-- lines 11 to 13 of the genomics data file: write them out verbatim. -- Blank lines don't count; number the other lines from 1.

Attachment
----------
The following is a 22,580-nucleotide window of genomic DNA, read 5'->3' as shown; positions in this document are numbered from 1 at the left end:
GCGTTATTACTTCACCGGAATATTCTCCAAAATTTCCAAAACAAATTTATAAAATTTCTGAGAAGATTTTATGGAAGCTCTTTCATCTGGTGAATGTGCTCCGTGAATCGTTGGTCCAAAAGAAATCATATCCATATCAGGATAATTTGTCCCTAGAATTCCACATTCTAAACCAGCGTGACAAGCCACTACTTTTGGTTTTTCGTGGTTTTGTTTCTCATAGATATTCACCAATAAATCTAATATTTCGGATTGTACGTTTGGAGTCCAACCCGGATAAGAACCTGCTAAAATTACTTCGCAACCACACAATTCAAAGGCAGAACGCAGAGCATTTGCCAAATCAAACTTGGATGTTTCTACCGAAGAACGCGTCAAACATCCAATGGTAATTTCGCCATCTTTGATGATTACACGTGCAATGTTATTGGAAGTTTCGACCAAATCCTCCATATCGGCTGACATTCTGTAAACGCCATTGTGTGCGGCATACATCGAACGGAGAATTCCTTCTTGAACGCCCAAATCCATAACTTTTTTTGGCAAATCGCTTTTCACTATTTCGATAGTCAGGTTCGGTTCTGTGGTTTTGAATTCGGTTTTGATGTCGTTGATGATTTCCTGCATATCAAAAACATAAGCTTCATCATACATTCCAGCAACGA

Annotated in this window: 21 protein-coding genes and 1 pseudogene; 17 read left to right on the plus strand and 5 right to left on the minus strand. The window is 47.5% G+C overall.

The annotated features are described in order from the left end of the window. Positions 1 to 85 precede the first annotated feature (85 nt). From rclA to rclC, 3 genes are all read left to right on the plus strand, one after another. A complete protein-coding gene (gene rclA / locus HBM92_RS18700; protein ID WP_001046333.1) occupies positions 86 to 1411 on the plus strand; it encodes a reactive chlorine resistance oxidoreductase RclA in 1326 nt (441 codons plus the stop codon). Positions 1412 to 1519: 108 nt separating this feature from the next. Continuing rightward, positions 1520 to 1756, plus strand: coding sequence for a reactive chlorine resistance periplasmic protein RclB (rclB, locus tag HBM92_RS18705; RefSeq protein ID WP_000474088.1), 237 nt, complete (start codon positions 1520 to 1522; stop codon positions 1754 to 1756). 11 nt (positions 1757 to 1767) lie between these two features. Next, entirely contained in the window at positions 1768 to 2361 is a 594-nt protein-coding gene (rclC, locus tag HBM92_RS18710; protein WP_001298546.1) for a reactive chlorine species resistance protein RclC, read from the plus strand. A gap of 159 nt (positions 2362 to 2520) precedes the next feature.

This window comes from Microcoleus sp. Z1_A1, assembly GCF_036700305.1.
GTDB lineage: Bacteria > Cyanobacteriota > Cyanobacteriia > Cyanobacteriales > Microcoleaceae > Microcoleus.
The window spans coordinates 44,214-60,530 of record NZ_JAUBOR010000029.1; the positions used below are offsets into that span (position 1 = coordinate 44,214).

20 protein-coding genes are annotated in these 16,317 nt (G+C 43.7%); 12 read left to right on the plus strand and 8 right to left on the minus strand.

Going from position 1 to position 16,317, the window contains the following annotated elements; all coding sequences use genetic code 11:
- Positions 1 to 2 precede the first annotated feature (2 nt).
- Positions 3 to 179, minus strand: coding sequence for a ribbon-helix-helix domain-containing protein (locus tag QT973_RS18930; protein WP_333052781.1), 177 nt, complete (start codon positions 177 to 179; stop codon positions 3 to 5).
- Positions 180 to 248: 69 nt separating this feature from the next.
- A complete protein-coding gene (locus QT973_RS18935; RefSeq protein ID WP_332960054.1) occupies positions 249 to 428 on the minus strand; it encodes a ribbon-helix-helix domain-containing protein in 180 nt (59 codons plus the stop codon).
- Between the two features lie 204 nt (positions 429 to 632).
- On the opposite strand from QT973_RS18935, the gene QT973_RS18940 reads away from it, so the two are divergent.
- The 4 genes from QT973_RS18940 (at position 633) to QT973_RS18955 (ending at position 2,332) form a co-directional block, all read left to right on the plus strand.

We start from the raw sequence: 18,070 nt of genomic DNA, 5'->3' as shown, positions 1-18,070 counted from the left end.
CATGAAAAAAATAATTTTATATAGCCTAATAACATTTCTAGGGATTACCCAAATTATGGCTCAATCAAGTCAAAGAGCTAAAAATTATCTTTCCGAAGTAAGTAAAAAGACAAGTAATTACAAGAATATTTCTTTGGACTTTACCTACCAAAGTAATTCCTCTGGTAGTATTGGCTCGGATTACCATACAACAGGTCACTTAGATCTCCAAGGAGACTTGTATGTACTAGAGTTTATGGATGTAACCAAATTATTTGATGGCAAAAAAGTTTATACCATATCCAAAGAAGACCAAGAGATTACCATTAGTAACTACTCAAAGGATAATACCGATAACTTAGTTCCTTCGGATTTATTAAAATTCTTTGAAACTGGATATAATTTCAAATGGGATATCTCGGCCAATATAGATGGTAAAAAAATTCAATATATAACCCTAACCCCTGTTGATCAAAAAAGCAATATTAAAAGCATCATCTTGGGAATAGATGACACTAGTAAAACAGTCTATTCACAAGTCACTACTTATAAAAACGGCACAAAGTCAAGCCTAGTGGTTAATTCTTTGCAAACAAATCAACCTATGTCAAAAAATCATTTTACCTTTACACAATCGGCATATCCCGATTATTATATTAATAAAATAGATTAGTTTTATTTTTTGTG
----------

- Positions 3 to 179, minus strand: coding sequence for a ribbon-helix-helix domain-containing protein (locus tag QT973_RS18930; protein WP_333052781.1), 177 nt, complete (start codon positions 177 to 179; stop codon positions 3 to 5).
- Positions 180 to 248: 69 nt separating this feature from the next.
- A complete protein-coding gene (locus QT973_RS18935; RefSeq protein ID WP_332960054.1) occupies positions 249 to 428 on the minus strand; it encodes a ribbon-helix-helix domain-containing protein in 180 nt (59 codons plus the stop codon).